Published: Jan 1984
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Steel bridges are commonly protected from corrosion by the use of weathering steel (unpainted), paints, or zinc. The use of zinc and paints in combination has not received much attention in bridge construction. This paper describes the factors influencing the selection of a zinc-plus-paint system for corrosion protection of the structural low-alloy steel lift spans of the Hood Canal Floating Bridge. This bridge is situated in a marine environment and is designed to have a service life of 75 years.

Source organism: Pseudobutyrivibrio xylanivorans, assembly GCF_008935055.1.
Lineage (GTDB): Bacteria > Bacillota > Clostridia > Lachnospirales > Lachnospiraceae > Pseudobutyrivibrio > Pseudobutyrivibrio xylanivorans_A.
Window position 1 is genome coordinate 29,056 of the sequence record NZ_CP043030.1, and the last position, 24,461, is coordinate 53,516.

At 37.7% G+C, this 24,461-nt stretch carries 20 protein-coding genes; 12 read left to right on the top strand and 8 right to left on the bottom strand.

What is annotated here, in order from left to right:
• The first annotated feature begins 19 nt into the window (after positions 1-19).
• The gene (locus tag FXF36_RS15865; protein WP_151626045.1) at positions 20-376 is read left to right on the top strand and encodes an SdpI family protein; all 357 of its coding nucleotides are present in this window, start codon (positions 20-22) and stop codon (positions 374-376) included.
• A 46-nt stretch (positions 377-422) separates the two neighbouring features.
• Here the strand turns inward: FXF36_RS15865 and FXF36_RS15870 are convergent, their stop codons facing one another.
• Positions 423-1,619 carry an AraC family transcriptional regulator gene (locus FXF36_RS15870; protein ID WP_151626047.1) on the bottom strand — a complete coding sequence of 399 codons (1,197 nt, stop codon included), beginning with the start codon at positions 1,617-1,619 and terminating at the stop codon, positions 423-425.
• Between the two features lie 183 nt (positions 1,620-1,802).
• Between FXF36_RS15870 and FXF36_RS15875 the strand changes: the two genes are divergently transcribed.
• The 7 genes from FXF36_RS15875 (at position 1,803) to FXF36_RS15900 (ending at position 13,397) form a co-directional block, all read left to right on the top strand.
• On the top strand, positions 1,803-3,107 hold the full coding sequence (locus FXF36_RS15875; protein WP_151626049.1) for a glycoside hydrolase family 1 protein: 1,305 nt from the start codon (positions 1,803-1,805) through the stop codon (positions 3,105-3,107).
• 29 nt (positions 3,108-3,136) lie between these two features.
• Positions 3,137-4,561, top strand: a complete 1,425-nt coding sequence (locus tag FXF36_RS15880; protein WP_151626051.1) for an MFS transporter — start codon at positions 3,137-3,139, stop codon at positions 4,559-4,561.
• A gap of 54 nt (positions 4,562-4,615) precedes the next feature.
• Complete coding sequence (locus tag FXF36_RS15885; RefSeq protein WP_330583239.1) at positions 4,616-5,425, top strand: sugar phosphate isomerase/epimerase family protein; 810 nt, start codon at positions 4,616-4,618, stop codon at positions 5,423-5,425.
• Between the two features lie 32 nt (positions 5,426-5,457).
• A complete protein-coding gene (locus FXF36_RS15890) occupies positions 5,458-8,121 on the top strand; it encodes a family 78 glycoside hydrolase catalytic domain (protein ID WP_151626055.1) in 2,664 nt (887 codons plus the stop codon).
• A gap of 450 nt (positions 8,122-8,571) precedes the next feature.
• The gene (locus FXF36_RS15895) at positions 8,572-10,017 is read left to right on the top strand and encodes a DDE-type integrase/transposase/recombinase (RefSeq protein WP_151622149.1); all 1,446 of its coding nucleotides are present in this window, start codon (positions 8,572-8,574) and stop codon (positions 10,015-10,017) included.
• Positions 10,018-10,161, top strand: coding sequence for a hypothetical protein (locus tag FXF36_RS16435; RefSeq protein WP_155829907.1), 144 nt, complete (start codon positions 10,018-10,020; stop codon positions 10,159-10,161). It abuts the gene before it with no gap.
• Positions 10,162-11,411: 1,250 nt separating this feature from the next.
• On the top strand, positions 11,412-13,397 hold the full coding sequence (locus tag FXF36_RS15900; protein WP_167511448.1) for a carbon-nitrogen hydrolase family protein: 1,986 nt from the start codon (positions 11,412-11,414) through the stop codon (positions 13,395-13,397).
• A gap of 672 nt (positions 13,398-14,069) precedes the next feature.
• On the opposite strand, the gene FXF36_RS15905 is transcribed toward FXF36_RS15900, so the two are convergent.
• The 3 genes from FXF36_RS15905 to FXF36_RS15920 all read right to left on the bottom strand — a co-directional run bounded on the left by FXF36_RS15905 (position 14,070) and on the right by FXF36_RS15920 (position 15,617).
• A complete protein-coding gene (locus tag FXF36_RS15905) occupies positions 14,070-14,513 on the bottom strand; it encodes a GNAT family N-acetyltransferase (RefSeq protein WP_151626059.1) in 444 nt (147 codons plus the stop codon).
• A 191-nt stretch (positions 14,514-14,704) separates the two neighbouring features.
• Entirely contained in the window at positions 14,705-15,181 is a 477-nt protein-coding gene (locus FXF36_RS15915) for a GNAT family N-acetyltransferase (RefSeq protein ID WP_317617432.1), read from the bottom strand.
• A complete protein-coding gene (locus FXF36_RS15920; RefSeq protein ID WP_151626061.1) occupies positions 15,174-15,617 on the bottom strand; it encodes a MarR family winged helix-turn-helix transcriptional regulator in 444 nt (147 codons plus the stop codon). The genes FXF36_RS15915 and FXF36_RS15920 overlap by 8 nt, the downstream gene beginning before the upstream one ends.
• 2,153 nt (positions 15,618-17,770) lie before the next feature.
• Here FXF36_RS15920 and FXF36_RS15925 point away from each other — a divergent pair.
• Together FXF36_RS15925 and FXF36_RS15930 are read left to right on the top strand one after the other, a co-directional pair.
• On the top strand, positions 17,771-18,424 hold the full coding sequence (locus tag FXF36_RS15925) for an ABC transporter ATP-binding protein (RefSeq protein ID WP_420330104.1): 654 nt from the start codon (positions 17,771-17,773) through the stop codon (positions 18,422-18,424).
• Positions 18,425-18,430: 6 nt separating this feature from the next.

A zinc-plus-paint system consisting of 1.07 kg/m2 (3.5 oz/ft2) of zinc and two coats of paint each 0.005 mm (2 mils) thick is predicted to provide corrosion protection in a marine atmosphere for more than 70 years. The initial cost for this system is higher than for a three-coat paint system, but the long-term advantages and cost savings are substantial.
corrosion protection, glavanizing, paint, steel bridge, zinc
Specifications and Estimate Engineer, Washington State Department of Transportation, Olympia, WA